Friday, August 4, 2017

Brâncuşi's Birds

When looking at Brâncuşi's sculpted birds you discover a big family: they all have something in common, yet each one is a little different. Sometimes you find the same shape assigned to different materials, so that the bird can change its plumage from mate marble to a shining bronze. Children, just try to imagine 16 different flying birds!

Brâncuşi liked to work in series, playing with a theme throughout several years. In doing this he was searching for the best combination between the shape of the bird, the material of the sculpture and the idea of flight, which was so dear to him because it embraced all the birds of the world.

Some of the birds he envisaged rise up gradually, like The Rooster (Cocoşul, 1924, cherry wood and 1935, bronze) with its song dedicated to the sun and to the breaking of the day. Others seem to be gliding skyward; some shine like a flame, others are well-grounded like a column.

Have a look at Măiastra (1911), the golden bird: with its puffed up chest, its raised head, arched neck and distinct beak, it is a heavy, rather sturdy bird. It invokes the idea of flight through its volume (we can imagine the air inside its rounded chest) and its singing. Măiastra is a singing bird, an artist. With its puffed up chest, pushed forward, ready to sing, this bird is more about the miracle of the charming sound. It's this embodied flight that interests Brâncuşi now. With its round, proud and shining belly Măiastra is a bird full of, pregnant with singing... It is majestic and static like every being which hides inside itself (hosting it for a while) flight itself.

The bird in grey marble (1923/1947) has its beak open towards the sky. It is so very sky-oriented while singing, that its head and the rest of its body form together one single, elongated shape: seen from one side it looks perfectly vertical and perpendicular to the ground; but also round and full from the other.

As the title itself suggests, Bird in Space (Pasărea în văzduh,1924) is a bird in full action, above the ground. And this thanks to its shape (slim and vertical) and its texture: it is so smooth that it can easily cut through the air and slide; and the polished bronze also makes it luminous, like the sun itself.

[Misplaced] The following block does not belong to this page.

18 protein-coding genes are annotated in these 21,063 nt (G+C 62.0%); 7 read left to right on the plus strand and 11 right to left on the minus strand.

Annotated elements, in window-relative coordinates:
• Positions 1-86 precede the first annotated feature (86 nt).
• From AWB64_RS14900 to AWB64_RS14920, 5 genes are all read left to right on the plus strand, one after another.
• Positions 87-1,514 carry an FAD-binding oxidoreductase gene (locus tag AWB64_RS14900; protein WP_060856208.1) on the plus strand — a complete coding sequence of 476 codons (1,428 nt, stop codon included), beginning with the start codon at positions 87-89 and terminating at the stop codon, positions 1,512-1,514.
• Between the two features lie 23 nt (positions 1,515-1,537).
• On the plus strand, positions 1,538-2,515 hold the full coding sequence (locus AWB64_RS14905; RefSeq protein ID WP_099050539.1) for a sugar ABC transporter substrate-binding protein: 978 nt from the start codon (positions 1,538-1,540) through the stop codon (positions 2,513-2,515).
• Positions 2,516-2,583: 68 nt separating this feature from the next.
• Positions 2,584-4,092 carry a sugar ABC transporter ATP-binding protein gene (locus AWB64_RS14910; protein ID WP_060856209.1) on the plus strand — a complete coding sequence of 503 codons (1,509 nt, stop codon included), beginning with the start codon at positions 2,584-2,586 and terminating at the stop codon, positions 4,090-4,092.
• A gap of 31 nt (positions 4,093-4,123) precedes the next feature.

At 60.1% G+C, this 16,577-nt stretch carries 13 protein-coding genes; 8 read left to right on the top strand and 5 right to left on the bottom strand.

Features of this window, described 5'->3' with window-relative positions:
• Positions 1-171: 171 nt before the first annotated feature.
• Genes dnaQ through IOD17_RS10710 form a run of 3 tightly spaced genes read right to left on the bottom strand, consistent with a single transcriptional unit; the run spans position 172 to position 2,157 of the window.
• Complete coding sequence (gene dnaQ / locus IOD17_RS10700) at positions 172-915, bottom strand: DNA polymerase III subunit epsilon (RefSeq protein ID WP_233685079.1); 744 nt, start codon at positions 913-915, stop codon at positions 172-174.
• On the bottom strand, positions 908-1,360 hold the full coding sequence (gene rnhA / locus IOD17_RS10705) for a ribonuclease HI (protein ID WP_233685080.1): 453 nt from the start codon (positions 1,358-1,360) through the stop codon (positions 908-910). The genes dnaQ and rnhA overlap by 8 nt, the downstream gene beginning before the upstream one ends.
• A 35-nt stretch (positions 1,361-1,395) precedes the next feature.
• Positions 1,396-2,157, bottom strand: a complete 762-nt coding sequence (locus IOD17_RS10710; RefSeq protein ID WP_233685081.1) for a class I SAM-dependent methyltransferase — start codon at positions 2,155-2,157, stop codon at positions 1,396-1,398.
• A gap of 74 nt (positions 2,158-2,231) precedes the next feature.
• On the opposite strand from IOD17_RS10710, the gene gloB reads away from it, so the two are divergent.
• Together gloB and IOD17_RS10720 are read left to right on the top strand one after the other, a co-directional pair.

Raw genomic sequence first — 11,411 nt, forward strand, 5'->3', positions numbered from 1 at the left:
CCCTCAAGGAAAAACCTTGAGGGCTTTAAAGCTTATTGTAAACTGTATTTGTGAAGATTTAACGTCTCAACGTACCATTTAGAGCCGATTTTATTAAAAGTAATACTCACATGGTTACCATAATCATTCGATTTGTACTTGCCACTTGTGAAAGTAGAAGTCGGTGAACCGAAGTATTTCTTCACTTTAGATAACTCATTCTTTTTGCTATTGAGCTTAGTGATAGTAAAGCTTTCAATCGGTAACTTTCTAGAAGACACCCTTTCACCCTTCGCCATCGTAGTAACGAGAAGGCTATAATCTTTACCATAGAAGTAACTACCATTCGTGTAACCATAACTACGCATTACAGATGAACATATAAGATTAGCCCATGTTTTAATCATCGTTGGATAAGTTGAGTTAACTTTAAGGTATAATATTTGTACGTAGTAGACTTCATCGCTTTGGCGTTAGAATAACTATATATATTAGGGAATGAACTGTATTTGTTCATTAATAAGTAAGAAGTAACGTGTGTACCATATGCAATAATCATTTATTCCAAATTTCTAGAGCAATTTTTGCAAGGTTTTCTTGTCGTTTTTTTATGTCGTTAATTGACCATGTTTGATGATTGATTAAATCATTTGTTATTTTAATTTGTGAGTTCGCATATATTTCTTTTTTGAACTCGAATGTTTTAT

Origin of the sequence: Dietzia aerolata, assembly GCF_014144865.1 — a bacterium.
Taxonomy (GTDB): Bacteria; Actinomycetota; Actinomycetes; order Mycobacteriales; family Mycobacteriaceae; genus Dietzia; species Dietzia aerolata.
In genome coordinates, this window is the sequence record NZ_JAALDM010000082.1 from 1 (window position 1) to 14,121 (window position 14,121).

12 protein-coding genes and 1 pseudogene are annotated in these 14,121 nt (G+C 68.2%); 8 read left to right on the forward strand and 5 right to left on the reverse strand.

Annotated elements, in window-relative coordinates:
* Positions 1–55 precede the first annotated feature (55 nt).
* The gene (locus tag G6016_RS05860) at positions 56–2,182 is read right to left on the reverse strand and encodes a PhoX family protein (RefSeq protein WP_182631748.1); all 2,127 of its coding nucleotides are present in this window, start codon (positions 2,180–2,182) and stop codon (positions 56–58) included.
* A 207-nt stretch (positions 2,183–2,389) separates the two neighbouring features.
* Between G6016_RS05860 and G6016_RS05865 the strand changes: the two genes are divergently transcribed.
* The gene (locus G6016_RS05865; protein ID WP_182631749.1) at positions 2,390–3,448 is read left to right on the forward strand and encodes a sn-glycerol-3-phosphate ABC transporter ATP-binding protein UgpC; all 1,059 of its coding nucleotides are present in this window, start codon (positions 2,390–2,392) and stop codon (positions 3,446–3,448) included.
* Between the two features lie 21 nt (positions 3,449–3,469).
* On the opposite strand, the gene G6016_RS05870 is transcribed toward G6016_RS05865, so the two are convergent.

Bird in space is simultaneously slenderly curved and sharply determined.

It is slender and its arching still reminds us of its kindred ones: not so much of Măiastra's inflated chest, but of the grey-marbled bird, ready to set its song free. Seen from certain angles its shape resembles that of a bow, an archer which can launch itself towards the sky. And its beak has the sharpness of a spear, but without the menace.

While flying, the bird appears thinned, refined. In such a way that its whole being concentrates into a feather. This is Bird in Space: one single thin, luminous feather. This is how Brâncuşi saw the essence of flight. He stripped the bird of its heavy coat of muscles and plumage and presented it to the world like an arch and like an arrow: simple, perfectly aerodynamic, born to fly. Of all the complicated anatomy of its body the sculptor kept only the feather. He disarmed the entire arsenal of flying and reconstructed it, concentrated into one single flaming feather, rising up.

One single quill, magical... With it Brâncuşi wrote, like birds do, the story of flying.

Berlin, 26 October 2016.
Text published in Ghidul pozneţ de cultură Nr. 8 (The Naughty Cultural Guide No.8) on the theme of Flight.

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